Anti-Bullying Summit in Downtown Buffalo

October 6, 2011 Updated Oct 6, 2011 at 5:34 PM EDT

By WKBW News

October 6, 2011 Updated Oct 6, 2011 at 5:34 PM EDT

BUFFALO (WKBW) After the tragic death of Jamey Rodemeyer, the 14 year old Williamsville North student who took his own life after years of bullying, the topic is now back in the national spotlight. Thursday, hundreds of local student-leaders from area schools met to try to do something about problem.

The First Niagara Center was the site of BlueCross BlueShield's first ever leadership and anti-bullying youth summit.

"Bullying right now is such a big issue for so many children and young adults, and so we want to be part of the solution," Julie Snyder of BlueCross BlueShield said.

"We want them to understand and empower themselves that they can stand up to what's going on, recognize what's going on, go get some help," health promotion specialist Cheryl Crouse said.

Students from across the region attended sessions on how to combat bullying, as well as leadership activities and service exercises.

"If we learn we can go into our schools and help. If we see bullying we can stop it and we can influence others and hopefully have a good effect," Newfane High School student Gabby Burns said.

"So that kids my age won't be subjected to bullying, and they'll know what to do when they're being bullied, or see other people being bullied," Isaiah Barret of Wilson High added.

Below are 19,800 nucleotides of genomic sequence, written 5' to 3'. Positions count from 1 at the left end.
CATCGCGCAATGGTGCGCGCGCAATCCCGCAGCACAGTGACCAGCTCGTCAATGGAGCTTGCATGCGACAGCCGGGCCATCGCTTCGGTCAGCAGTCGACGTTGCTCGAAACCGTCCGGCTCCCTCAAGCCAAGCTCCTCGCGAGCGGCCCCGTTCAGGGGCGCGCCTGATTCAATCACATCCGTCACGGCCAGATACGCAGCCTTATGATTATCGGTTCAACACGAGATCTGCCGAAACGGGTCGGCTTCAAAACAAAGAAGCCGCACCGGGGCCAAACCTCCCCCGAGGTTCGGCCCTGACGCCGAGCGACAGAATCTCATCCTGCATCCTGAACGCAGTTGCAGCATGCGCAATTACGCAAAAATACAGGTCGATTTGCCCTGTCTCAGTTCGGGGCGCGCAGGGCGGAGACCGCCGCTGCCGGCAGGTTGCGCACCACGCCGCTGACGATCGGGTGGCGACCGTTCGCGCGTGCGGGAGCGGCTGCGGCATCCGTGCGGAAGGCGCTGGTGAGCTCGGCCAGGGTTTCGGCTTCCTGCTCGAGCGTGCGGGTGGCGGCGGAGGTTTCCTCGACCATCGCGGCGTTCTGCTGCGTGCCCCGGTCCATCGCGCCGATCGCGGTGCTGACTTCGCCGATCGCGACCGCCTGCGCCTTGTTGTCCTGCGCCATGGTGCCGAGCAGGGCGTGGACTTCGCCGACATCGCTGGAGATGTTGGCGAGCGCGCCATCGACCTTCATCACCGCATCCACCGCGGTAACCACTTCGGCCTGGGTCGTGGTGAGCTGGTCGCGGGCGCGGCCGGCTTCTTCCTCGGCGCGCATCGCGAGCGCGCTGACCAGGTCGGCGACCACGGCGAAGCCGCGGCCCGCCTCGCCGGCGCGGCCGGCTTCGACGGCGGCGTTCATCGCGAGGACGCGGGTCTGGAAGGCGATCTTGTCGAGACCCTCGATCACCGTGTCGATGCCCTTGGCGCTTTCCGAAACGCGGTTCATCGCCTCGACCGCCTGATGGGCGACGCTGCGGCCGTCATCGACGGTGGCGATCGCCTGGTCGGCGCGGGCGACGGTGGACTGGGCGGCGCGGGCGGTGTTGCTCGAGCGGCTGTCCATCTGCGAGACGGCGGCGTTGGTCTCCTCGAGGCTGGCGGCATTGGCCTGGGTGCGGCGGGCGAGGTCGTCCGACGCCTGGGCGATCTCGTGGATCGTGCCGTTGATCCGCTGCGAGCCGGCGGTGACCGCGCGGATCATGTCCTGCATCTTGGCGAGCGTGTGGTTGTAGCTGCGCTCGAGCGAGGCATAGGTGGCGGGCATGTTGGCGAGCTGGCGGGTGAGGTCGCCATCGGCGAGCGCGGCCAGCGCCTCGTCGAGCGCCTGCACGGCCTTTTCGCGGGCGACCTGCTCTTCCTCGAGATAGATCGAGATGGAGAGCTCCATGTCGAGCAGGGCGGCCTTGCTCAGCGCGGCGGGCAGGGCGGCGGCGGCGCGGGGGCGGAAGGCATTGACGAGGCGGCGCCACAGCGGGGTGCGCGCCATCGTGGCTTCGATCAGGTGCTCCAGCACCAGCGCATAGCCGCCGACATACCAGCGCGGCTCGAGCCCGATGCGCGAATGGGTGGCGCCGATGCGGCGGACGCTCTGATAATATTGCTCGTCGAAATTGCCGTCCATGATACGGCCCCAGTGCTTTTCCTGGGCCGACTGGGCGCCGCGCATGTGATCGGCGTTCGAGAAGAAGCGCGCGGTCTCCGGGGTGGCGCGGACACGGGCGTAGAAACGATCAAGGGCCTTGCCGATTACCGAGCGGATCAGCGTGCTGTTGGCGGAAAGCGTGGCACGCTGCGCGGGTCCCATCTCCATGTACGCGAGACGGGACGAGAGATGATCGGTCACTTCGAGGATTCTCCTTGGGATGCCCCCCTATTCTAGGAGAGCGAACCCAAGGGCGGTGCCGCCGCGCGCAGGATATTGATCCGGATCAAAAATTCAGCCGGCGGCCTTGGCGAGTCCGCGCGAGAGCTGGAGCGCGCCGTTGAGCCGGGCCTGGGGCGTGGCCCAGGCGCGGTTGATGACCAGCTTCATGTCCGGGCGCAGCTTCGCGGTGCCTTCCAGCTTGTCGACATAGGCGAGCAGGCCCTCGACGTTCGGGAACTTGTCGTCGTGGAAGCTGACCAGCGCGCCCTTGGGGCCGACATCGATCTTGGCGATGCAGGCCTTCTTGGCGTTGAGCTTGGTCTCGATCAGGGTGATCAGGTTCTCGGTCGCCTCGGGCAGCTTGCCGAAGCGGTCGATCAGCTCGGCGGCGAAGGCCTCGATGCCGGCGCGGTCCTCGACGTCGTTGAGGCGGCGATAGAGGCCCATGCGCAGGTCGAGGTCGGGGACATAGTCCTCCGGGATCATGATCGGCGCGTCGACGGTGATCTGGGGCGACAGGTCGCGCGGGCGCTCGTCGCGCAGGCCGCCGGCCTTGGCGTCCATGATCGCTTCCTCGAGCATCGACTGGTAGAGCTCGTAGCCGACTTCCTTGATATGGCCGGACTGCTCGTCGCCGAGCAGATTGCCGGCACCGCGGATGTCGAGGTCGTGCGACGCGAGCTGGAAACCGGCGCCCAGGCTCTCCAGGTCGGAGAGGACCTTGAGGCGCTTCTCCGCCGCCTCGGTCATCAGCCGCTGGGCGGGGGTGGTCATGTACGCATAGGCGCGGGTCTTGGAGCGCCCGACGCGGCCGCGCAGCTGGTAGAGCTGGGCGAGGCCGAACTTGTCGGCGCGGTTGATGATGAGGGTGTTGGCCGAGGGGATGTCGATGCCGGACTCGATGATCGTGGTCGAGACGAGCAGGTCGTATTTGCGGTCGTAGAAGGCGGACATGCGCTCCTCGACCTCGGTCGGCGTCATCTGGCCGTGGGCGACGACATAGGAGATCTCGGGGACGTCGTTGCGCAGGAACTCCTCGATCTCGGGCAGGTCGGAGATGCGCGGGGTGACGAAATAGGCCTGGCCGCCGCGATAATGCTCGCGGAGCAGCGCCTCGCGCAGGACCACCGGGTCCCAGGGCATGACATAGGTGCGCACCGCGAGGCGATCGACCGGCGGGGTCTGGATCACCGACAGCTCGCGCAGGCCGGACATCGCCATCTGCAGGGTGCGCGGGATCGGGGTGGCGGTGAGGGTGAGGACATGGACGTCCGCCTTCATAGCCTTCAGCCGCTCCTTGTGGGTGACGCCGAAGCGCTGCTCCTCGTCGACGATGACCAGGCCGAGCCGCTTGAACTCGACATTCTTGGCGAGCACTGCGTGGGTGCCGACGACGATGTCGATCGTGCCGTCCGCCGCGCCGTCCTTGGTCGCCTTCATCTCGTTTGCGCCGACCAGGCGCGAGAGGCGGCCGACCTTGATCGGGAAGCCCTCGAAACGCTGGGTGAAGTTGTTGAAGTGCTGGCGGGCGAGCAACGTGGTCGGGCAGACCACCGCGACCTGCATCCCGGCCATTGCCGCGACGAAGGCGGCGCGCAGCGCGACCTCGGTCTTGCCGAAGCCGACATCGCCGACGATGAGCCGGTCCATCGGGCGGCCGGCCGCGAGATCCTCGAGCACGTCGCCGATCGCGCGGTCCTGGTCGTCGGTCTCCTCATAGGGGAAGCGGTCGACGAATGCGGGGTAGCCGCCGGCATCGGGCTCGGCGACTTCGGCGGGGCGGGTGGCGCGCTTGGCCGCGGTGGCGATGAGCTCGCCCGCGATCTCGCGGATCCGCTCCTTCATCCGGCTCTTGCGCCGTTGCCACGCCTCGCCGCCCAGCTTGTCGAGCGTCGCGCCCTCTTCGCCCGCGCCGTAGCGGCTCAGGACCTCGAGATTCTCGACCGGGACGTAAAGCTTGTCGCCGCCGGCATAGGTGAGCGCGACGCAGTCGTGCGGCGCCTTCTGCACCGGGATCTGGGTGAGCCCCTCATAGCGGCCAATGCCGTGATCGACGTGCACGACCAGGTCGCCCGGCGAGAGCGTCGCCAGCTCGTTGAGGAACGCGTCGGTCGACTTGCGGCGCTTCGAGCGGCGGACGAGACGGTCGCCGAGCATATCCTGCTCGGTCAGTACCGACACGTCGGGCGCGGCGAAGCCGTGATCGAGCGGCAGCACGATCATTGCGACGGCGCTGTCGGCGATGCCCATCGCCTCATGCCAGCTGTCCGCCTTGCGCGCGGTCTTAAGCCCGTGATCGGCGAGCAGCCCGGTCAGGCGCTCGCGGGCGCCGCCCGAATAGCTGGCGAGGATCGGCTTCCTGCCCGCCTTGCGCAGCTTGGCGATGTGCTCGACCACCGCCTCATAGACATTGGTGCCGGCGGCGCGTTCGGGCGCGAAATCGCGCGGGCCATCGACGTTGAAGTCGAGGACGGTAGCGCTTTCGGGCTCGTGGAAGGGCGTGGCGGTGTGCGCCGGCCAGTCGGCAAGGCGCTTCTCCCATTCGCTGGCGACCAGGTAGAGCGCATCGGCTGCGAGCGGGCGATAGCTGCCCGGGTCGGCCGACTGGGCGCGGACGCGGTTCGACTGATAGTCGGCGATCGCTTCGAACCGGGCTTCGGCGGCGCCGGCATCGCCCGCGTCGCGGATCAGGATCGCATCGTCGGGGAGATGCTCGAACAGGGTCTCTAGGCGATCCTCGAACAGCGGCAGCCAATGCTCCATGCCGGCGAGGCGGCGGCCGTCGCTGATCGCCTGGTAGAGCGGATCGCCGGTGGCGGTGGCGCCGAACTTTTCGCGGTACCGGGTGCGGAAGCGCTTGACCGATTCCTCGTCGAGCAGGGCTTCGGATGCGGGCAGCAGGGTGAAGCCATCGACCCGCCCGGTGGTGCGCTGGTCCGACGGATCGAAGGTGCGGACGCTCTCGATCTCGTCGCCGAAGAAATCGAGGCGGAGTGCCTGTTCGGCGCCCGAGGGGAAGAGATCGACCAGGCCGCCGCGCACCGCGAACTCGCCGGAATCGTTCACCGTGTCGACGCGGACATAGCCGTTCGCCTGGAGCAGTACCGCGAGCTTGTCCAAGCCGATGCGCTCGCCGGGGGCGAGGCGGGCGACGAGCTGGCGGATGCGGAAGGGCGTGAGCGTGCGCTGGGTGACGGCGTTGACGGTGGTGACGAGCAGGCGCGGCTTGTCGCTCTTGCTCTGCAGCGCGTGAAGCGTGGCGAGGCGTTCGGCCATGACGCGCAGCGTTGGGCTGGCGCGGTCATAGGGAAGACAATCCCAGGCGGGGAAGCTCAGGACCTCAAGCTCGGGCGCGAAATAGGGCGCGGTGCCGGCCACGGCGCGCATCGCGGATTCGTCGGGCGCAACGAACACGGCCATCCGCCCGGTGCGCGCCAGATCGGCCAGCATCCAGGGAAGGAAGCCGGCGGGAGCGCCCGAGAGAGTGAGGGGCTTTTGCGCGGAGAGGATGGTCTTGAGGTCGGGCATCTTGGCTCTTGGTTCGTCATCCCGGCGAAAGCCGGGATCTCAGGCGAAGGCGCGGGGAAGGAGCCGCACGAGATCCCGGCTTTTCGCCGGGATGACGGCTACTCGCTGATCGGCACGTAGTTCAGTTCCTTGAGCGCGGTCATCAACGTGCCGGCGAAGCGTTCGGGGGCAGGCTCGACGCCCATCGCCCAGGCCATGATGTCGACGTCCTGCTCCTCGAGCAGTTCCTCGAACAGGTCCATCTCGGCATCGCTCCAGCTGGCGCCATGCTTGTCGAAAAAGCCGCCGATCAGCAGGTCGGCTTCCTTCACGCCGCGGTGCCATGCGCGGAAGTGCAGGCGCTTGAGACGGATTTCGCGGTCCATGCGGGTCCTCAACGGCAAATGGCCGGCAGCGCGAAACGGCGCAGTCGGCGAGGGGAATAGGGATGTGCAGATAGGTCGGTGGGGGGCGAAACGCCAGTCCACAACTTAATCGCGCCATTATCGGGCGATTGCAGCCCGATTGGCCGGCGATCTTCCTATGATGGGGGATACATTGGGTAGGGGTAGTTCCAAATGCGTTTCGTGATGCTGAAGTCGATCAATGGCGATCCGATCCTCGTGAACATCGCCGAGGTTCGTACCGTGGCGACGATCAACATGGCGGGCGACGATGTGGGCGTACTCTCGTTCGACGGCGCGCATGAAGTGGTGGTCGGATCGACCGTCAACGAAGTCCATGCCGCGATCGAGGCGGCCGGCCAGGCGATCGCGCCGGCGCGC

"To help people who are getting bullied, stop people from bullying other people, and make it just a better day in high school for everyone," Aaron Matsulavage of Newfane High School said.

Some teachers and counselors also attended the youth summit, working with students toward the common goal of putting an end to bullying.

Evelyn Arent is a teacher at Lafayette High School.

"I'm hoping they go back, and bring all the skills they learned here back into the school, and become leaders, and then to promote that bullying is not right," she said.

"I think what we're doing today is a piece of the puzzle, and we're very hopeful that out of today we can start to see some positive results," Julie Snyder added.